Spanish health officials prompt outrage after handing out ashtrays from tobacco lobbyists

IN MADRID – Health officials from a Spanish city council have provoked outrage by working with a tobacco industry lobby to hand out ashtrays.

Alberto Cuadrado Toquero, a member of the far-right Vox party and councillor in charge of public health and security in Valladolid, led the initiative to give out 7,500 portable ashtrays with the Mesa del Tabaco, a tobacco industry body, before a festival in the city this weekend.

The city, which is governed by a coalition between the conservative People’s Party (PP) and the hard-right Vox party, said the ash trays would “raise awareness of the need to correctly leave the cigarette butts in bins or appropriate containers to help the adequate management of waste at a time when lots of people come to the city”.

However, the move prompted strong criticism from medical experts and opposition politicians, who accused Valladolid’s head of public health of working with the tobacco lobby instead of trying to improve people’s health by discouraging smoking.

“As a doctor I find it surprising and paradoxical that the health authorities promote a measure which is more designed to manage rubbish. We were expecting that the health authorities would promote measures to reduce the habit of smoking. It is well known the harmful effects on health,” Dr José Luís Almudi, president of the Valladolid Medical College, which represents physicians, told i.

Mr Toquero with the reusable ashtrays (Photo: Valladolid City Council)

“It is surprising that this comes from the Mesa del Tabaco, which promotes the tobacco industry. It wants to cover its harmful effects with measures like this, preventing butts on the streets.”

The portable ashtrays resemble pouches and can be reused. The Mesa del Tabaco, which has given out a total of 110,000 portable ashtrays in cities across Spain, represents growers, processors, manufacturers of tobacco products and vending machines, importers, wholesale distribution and tobacconists.

Alberto Bustos, a former Socialist councillor in Valladolid, wrote on X, formerly known as Twitter: “Incredible! Valladolid was a reference for the protection and defence of health. Today, the councillor for HEALTH from the new team started the distribution of 7,500 ash trays in collaboration with the Mesa del Tobacco. Amazing!”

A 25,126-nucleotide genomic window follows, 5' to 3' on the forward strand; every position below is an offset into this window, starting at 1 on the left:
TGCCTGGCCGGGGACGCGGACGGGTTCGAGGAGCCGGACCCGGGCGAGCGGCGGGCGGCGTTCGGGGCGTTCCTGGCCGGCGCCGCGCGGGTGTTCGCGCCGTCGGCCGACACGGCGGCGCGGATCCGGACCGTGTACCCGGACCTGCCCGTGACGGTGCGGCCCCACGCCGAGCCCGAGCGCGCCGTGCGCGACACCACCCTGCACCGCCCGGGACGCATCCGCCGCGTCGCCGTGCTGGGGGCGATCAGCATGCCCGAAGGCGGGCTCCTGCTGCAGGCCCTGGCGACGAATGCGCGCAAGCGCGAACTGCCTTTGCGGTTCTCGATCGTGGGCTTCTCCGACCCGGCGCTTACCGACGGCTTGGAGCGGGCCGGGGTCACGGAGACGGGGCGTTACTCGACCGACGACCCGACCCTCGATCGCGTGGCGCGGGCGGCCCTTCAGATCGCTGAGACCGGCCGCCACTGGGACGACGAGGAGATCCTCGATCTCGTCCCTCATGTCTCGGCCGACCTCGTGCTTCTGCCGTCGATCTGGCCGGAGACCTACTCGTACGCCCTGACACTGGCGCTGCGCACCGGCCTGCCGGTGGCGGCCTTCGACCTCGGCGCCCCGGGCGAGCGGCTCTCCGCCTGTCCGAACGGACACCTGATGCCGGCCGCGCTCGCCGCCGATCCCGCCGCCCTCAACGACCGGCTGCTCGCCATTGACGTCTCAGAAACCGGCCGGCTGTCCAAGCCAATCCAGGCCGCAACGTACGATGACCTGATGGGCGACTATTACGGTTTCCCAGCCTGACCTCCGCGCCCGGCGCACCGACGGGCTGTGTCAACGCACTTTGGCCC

Óscar Puente, who was the Socialist mayor of Valladolid until the PP won the council in local elections in May, criticised the initiative, saying on Twitter: “The Vox public health councillor in Valladolid. Distributing ashtrays. Did we really deserve that you change us for this?”

Some policies proposed by the Vox party have proven highly controversial. In January, Spain was embroiled in a row over abortion after authorities in the region of Castilla y León, which is governed by the PP and Vox, proposed giving women seeking terminations the option to listen to the foetus’s heartbeat, view a 4D ultrasound scan and receive psychological advice, in order reduce abortions.

Juan García-Gallardo, the Vox leader of the region’s council, said the measures, originally due to come into effect on Monday, “would be worth it if even just one baby who was due to be aborted is born”.

Health experts said the suggestions could be harmful to women’s health. Critics said the proposals would put pressure on those seeking abortions and reverse progress on women’s rights.

The plans were abandoned after Spain’s left-wing government said that “any actions that would infringe laws on sexual and reproductive health and the voluntary interruption of a pregnancy” would face legal action.

Then, in June, farmers rioted after a court in Castilla y León banned plans proposed by regional authorities to relax restrictions brought in by the European Union to stop the spread of bovine tuberculosis.